History of Wetherby

Discover the vibrant history of Wetherby by choosing a tile below or using the search box. Delve into the town’s past with these fascinating glimpses.

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Wetherby’s rich heritage dates back to the 12th and 13th centuries, when the Knights Templar and later the Knights Hospitallers were granted land and properties in Yorkshire. In 1240, by Royal Charter from Henry III, the Knights Templar were granted the right to hold a market in Wetherby (then known as Werreby) on Thursdays—a tradition that continues to this day.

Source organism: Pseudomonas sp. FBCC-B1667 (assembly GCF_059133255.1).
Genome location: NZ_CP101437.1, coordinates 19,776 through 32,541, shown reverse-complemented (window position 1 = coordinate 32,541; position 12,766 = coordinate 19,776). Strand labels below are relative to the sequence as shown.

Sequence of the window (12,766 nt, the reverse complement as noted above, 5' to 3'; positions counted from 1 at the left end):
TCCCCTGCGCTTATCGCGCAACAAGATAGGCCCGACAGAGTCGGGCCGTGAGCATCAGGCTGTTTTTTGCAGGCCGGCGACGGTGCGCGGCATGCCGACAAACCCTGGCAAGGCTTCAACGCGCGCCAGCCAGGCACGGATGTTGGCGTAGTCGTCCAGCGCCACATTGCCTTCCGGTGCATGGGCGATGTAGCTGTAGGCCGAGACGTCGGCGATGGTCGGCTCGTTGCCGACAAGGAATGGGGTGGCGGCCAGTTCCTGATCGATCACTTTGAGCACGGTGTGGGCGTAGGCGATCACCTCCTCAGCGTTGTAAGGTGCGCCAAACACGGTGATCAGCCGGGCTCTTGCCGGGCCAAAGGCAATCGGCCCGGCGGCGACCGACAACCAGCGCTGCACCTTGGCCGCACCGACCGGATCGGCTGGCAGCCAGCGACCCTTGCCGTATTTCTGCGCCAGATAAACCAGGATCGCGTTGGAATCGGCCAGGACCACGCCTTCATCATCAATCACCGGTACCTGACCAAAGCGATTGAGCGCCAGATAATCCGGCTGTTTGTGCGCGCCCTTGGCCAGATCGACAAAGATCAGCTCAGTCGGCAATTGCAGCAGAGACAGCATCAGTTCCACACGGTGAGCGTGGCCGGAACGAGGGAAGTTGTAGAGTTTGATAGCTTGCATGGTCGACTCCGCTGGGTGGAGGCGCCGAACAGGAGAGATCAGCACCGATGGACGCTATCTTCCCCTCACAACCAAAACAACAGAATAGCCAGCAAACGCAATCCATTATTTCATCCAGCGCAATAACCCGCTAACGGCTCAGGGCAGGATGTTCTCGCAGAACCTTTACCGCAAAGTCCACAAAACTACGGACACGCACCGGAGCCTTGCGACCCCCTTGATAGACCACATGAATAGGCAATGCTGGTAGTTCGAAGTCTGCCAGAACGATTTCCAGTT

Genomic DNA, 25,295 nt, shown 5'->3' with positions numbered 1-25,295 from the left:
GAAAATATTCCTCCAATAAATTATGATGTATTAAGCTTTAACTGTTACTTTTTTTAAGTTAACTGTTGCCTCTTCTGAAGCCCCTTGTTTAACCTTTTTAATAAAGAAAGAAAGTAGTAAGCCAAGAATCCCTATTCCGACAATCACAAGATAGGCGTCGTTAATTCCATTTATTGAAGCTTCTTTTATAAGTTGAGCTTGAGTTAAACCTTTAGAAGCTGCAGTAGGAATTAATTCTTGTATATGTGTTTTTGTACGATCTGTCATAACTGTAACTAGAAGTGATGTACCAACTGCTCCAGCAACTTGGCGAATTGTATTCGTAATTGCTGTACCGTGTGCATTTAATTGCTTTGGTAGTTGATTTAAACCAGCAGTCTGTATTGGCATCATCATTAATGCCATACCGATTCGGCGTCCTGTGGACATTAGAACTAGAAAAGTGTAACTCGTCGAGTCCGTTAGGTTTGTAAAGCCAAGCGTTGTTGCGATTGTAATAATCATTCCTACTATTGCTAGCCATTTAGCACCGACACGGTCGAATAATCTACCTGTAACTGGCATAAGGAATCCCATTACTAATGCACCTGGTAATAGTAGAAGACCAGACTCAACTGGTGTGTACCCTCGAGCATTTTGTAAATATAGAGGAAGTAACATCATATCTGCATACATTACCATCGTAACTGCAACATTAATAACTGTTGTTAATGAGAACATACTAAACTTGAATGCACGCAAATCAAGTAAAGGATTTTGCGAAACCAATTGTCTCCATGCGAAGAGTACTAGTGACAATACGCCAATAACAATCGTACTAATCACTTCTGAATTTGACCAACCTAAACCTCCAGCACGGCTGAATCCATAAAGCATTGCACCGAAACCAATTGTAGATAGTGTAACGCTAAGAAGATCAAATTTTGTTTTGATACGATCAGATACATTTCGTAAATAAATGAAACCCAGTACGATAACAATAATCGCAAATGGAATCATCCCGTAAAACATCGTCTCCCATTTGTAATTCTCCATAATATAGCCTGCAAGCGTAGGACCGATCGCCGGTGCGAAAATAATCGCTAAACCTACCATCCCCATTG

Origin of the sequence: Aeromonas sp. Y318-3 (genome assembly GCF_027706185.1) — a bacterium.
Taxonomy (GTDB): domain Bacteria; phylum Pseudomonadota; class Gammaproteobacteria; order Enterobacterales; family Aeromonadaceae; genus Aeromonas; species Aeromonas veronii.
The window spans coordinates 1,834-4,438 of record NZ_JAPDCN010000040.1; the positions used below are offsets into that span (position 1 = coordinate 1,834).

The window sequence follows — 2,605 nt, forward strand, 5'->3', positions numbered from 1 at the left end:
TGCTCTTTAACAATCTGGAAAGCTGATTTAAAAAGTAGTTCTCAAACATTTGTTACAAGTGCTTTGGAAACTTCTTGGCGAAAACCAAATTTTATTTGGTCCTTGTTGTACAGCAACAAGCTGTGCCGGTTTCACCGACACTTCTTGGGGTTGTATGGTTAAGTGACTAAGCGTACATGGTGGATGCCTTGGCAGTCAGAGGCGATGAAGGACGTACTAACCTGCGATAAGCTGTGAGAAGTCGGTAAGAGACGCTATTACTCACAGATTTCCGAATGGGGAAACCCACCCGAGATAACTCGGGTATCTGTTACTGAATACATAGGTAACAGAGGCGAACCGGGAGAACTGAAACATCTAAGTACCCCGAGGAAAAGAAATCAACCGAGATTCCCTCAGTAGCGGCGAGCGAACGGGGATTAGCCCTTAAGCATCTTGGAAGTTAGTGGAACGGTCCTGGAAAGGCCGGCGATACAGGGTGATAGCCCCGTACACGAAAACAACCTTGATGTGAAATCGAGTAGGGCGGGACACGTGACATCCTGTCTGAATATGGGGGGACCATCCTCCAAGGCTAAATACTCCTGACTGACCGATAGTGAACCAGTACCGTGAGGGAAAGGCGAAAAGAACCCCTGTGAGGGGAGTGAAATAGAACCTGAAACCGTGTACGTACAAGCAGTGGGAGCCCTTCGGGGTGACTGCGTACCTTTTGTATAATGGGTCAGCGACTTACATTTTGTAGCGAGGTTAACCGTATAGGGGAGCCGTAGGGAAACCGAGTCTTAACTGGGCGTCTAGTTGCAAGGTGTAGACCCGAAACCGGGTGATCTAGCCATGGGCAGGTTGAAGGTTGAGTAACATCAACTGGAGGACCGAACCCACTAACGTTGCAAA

In 1233, the Archbishop of York granted indulgences to those who aided in building Wetherby Bridge over the River Wharfe. This crucial crossing propelled the growth of the Market Town, establishing it as an essential waypoint for travelers journeying between London and Edinburgh.

During the early 14th century, Wetherby endured hardship as the North of England faced raids from Scottish forces between 1318 and 1319. The aftermath of the Battle of Bannockburn left Wetherby devastated, with its residents enduring violence and captivity. The origins of Scott Lane, identified by a blue plaque, remain uncertain—potentially named after the Scottish raiders or the 18th-century cattle drovers who frequented Wetherby as a watering hole.



View of the school

We’re delighted to have contributed to Class 6 of Crossley Street Primary School’s local history project. Explore some of their remarkable work here.

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